What does bedrock have in common with a billion Tesla Powerwalls?

Hyperlight's system is based on Geological Thermal Energy Storage (GeoTES) technology
Image credit: Hyperlight

The answer lies in decarbonisation and there is one company looking to geological formations to drive net-zero ambitions in a sector with a notoriously high carbon footprint…oil and gas.

To learn more about how bedrock can aid decarbonisation, PEi’s Pamela Largue spoke to John King, CEO and co-founder of Hyperlight, a systems engineering company over a decade old and originally focused on generating biofuels from algae.

The concept of Geological Thermal Energy Storage

John King

Hyperlight’s system is based on Geological Thermal Energy Storage (GeoTES) technology, a hybrid geological solar power plant that uses existing oil drilling infrastructure to store carbon-free thermal energy underground in massive quantities.

King explained that clean energy is stored underground at oil well sites and can be extracted and converted to electricity whenever needed using traditional geothermal power generation technologies.

Geological thermal energy storage is currently being investigated to decarbonise the hard-to-abate oil and gas sector in California, but King states, “it can be deployed wherever you have sun and sedimentary formations with or without oil.”

California, explains King, is a perfect canvas to develop and deploy this technology due to its strong public policy framework and a market large enough to encourage deployment at scale.

Given California’s 100,000 enhanced oil recovery wells (EOR), Hyperlight estimates the statewide potential storage capacity of its technology to be the equivalent of one billion Tesla Powerwalls, with energy production potential over 100TWh annually, exceeding the output of all the natural gas power plants in California combined.

However, Hyperlight is looking to expand far beyond the borders of California.

The world is moving towards greener energy which makes storage more important than it has ever been, stated King, in light of the intermittent nature of renewables and the corresponding need for flexibility.

Said King: “In terms of ensuring grid reliability, when the sun isn’t shining, eight-hour batteries are great, but you still need weekly, monthly and seasonal storage”.

Taking advantage of existing infrastructure: Enhanced oil recovery sites

EOR involves steam being injected into the ground to produce oil. The oil and gas sector has spent billions optimising thermal efficiency techniques in the process, such as replacing natural gas fired burners with solar power to create steam for EOR operations.

According to King, this is a big part of the reason why Hyperlight has focused the last decade on maximising and monetising process heat.

A great deal of the thermal energy injected into the ground remains there for several months, creating a synthetic geothermal resource, said King.

“Coupled with CSP, you have a very predictable, reliable source of heat and you can stick a power generation cycle on the back end of this and generate power very efficiently.

“This provides an effective decarbonisation pathway for oil and gas. When the wells dry up, the heat is still there allowing power generation to go on indefinitely.”

Explaining the potential scale of this solution, King explains that there is a massive volume of bedrock. “In California alone, underneath the 100,000 wells that are producing, there’s six cubic miles of rock”.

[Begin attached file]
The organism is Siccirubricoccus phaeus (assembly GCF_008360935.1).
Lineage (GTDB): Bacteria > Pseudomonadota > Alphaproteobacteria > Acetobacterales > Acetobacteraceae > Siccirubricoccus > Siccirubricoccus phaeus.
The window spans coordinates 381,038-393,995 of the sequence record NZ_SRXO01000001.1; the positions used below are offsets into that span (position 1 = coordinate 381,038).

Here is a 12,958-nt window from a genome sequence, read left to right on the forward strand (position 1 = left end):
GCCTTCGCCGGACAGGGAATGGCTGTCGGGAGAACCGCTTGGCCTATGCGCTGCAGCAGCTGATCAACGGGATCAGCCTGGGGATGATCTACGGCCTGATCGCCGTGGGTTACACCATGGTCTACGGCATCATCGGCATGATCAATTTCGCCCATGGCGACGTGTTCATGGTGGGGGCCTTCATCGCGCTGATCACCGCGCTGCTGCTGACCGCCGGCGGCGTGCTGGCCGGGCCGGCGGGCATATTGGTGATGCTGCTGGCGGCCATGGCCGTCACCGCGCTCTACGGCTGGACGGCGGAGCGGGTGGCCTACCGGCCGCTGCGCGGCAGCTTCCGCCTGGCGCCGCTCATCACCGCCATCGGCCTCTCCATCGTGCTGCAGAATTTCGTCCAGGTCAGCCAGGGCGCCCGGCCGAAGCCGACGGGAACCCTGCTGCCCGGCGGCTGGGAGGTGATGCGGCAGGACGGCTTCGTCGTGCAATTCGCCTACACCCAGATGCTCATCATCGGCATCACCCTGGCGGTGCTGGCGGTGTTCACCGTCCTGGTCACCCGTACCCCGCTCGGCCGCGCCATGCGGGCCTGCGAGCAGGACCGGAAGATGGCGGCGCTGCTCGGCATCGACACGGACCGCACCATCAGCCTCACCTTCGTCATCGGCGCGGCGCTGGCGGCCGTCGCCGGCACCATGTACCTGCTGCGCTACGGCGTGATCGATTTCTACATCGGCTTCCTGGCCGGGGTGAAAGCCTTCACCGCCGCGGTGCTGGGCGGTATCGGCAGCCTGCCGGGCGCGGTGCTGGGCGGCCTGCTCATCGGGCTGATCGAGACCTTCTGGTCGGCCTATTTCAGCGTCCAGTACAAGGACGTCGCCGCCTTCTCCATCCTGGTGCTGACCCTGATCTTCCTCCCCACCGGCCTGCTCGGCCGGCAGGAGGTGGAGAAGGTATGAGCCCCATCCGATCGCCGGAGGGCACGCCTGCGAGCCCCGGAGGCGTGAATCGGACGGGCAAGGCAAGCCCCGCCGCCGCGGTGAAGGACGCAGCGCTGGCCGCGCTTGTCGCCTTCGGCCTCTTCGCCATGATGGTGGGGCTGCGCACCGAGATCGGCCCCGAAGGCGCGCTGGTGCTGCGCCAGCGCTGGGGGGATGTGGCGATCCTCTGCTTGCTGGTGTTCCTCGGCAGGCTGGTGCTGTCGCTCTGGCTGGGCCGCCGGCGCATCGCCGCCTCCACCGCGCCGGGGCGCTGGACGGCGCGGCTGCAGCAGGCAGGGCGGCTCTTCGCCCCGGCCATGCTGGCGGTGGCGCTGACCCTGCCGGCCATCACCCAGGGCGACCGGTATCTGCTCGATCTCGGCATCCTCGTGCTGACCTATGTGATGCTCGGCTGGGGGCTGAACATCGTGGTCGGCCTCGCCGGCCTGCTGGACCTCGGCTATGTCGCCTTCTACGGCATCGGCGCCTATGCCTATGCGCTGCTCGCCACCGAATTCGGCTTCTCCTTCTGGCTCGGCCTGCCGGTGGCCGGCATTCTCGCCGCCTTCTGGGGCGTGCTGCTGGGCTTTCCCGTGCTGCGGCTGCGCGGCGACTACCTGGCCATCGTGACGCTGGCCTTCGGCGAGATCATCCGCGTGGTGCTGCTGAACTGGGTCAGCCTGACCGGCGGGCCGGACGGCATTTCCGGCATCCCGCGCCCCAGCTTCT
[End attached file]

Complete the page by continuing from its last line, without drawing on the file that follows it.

Unlocking 6 months of energy storage with Tectonic Sun

King explained how Hyperlight, in collaboration with US-based National Renewable Energy Agency (NREL), has worked to maximise CSP coupled with geothermal resources.

Image credit: Hyperlight

Enter the platform called Tectonic Sun, which stores months’ worth of solar energy in the geological formations at EOR sites.

Said King: “Tectonic Sun transforms the wells into renewable energy resources that enable power generation which can be switched on at any time and generate for as long as needed.”

The development roadmap for this technology is called “Tectonic Sun Alpha” and will see Hyperlight pursue heat-only and power generation projects.

“The Tectonic Sun platform is an incremental improvement, where we are keeping the high-quality surface heat of 300 to 400 degrees centigrade. Then we split the heat, keeping some at the surface and sending most of it into the rock.

“When we bring that produced fluid back to the surface it’s at 120 C, and we recombine it with the high-quality heat we kept at the surface. This allows for super heating at the surface, ensuring higher efficiencies during power generation.

“You’re increasing the quality and efficiency of what you’re doing and getting more bang for your buck out of your power cycle investment.”

A startup with a few decades of experience

Hyperlight considers itself a hybrid between a startup and a scaleup. Said King: “We started out as an algae company, then we pivoted over to be a CSP company.

“We have had an opportunity to demonstrate our ingenuity and grit, to navigate a very challenging environment and still advanced the technology.

“We have done that and now have a transformative market application.”

The company is currently focused on project finance and securing an offtake agreement with a credit-worthy offtaker.

“Then the goal is to overcome the hurdles associated with a first-of-its kind technology, focusing on second iterations and scaling up projects,” added King.

For now Hyperlight plans to take its place in the global fight against climate change, making use of an enormous battery beneath our feet to provide clean electricity and aid decarbonisation as far afield as possible.

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